Memorial Day should be one of the most revered days of the year in the United States, but sadly, for many Americans it has become nothing more than just another excuse for a three-day weekend.
Somewhere along the way, the day set aside to honor fallen soldiers has turned into a day of leisure for the rest of us.
It's shameful, really.
The men and women who fought and died for their country so the rest of us can enjoy a picnic in peace deserve better.
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In May 1966, President Lyndon Johnson officially declared Waterloo, N.Y., the birthplace of Memorial Day, but the holiday's origins began long before then.
Throughout America's history, communities have honored their war dead in a variety of ways until the last Monday in May was declared by Congress to be the official day of observance.
That official recognition should have made it more meaningful, not less. Something has gone wrong.
Memorial Day isn't the Fourth of July, where it is appropriate to celebrate America's independence with fireworks, fun and fanfare. Memorial Day is also different from Veteran's Day where all veterans are honored for their service.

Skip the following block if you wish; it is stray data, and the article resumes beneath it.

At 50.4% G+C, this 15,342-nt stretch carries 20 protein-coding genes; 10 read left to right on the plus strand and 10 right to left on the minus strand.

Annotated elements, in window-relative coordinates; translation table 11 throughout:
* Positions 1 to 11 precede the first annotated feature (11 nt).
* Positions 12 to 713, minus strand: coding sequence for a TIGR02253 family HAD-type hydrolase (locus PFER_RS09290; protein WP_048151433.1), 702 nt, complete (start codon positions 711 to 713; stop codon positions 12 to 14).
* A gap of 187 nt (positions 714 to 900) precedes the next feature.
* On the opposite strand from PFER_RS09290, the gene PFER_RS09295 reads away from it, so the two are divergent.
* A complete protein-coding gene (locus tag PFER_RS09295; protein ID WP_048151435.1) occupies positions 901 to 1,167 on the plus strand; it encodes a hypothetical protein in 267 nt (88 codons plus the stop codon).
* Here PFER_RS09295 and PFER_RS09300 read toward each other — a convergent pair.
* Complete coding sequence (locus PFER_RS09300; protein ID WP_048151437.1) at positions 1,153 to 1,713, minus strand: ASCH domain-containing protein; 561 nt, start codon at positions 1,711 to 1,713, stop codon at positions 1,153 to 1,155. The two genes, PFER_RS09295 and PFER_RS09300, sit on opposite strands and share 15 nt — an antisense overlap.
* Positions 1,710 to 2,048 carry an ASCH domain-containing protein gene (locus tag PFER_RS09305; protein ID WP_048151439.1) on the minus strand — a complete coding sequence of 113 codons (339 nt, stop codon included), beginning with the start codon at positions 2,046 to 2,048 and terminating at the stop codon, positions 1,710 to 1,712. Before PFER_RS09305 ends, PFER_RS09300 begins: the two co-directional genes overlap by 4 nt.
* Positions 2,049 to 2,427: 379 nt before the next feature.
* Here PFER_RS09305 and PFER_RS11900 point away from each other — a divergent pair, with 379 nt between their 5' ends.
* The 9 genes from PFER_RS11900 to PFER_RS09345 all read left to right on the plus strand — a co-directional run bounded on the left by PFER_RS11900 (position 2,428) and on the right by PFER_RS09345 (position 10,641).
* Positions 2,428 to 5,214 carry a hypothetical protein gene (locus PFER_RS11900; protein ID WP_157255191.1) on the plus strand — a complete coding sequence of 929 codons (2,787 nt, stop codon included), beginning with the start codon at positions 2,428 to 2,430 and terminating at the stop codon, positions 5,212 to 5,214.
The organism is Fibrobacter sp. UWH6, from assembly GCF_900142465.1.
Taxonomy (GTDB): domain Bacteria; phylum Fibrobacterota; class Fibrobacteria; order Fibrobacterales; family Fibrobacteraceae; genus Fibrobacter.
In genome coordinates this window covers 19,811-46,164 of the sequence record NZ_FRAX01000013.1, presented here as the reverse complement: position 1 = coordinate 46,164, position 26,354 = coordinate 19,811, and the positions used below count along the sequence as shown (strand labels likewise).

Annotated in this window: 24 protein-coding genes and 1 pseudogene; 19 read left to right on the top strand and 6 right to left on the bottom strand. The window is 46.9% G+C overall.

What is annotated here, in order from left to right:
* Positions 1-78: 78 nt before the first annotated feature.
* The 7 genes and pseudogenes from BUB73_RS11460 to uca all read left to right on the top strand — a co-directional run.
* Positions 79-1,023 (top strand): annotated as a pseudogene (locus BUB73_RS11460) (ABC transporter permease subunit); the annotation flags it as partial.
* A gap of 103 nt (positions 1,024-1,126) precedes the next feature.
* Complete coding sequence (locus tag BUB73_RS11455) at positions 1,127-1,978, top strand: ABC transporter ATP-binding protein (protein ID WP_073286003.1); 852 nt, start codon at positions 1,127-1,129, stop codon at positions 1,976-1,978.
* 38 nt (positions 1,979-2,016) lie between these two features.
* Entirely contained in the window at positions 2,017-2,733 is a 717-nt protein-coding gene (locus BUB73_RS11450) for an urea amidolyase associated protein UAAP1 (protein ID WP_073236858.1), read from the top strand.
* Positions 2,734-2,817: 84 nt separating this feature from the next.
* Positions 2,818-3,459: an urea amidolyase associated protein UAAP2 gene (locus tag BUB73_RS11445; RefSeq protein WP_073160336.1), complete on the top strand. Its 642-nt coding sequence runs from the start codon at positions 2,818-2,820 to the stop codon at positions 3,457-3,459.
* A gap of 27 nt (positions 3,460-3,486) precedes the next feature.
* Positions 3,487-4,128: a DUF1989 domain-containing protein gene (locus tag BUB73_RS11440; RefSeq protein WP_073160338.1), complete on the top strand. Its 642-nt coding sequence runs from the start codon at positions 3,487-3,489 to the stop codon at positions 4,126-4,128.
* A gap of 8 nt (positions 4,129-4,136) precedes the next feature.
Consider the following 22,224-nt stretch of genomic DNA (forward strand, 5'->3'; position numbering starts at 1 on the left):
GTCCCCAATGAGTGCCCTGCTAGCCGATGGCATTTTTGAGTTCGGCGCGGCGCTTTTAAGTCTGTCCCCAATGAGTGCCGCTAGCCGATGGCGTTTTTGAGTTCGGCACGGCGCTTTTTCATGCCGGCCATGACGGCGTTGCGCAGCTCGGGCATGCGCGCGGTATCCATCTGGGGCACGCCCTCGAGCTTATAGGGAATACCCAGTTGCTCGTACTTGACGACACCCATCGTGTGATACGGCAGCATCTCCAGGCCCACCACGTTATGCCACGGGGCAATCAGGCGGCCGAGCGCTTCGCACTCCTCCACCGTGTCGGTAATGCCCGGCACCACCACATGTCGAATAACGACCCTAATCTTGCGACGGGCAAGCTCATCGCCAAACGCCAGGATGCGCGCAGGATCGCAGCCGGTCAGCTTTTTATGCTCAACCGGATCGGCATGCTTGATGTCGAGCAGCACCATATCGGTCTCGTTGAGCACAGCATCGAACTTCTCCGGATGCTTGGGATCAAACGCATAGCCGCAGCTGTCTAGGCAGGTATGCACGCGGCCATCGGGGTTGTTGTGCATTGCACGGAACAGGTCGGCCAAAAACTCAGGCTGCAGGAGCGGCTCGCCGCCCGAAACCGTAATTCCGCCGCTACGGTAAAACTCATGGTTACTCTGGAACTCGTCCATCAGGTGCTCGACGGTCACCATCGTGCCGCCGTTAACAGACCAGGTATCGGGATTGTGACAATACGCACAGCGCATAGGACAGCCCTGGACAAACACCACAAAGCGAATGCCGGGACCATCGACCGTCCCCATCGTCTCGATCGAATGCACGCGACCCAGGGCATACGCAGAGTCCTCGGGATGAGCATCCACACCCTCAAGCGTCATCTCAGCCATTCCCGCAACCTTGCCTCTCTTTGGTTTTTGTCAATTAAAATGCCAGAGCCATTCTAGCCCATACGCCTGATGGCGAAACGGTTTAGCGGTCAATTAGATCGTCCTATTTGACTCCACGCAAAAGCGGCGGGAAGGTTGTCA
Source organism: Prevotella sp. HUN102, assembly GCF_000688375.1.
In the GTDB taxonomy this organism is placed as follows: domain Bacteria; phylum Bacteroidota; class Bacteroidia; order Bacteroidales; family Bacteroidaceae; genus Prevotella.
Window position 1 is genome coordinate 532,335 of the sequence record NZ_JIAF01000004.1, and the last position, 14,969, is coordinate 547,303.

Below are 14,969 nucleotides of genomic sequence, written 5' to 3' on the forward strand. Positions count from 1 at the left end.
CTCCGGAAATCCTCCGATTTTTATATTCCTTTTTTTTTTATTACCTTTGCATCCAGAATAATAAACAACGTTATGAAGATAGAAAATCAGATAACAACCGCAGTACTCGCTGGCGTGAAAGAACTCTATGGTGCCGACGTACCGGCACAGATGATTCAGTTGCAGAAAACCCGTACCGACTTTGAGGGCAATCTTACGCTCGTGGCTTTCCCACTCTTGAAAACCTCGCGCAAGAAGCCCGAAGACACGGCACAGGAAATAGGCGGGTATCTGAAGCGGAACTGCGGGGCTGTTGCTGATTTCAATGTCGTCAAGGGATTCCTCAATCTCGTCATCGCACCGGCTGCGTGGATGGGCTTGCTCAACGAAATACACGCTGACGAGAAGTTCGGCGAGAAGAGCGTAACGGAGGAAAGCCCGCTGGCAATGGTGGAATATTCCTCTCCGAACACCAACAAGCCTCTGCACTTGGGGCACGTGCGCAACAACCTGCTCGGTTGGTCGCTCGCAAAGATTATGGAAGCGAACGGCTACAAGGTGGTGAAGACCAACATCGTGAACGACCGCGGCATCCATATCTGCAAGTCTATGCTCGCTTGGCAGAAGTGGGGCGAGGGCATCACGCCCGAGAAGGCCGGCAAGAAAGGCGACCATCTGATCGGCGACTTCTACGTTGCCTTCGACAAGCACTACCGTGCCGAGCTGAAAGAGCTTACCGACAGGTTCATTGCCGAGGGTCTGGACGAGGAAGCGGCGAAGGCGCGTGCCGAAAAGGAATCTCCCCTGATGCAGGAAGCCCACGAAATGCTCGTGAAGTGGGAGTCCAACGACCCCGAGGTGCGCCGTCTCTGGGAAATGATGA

Memorial Day is a solemn holiday. Its very title dictates a sense of somber reverence. Yet, many people seem to have forgotten that as they make plans for a nice, long weekend.
Fortunately, there are still people who care and try to do things right. Those who have lost loved ones in war surely will honor their memories. Volunteers around the country will put flags on graves. Boy Scouts and Girl Scouts will help with Memorial Day services in their communities. Taps will be played and flags will be lowered to half-staff.
But it is a small percentage of Americans who will pay attention to all that. Most have plans for the holiday that do not have anything to do with honoring the dead.
There will be Memorial Day shopping sales and camping trips and barbecues and spring cleaning and yard sales, and on it goes.
School children will accept they have a day off from school, but won't truly understand why, if all they are doing is having a fun time with family.
Somehow, Americans need to do a better job of remembering what Memorial Day is really about.
At some point over the three-day weekend, at least stop and think about the wars that have been fought and the lives that have been lost and reflect a bit on how fortunate America is to have had such brave men and women willing to die for their country.
For once, try to honor Memorial Day properly. The sacrifice is too great to be taken for granted.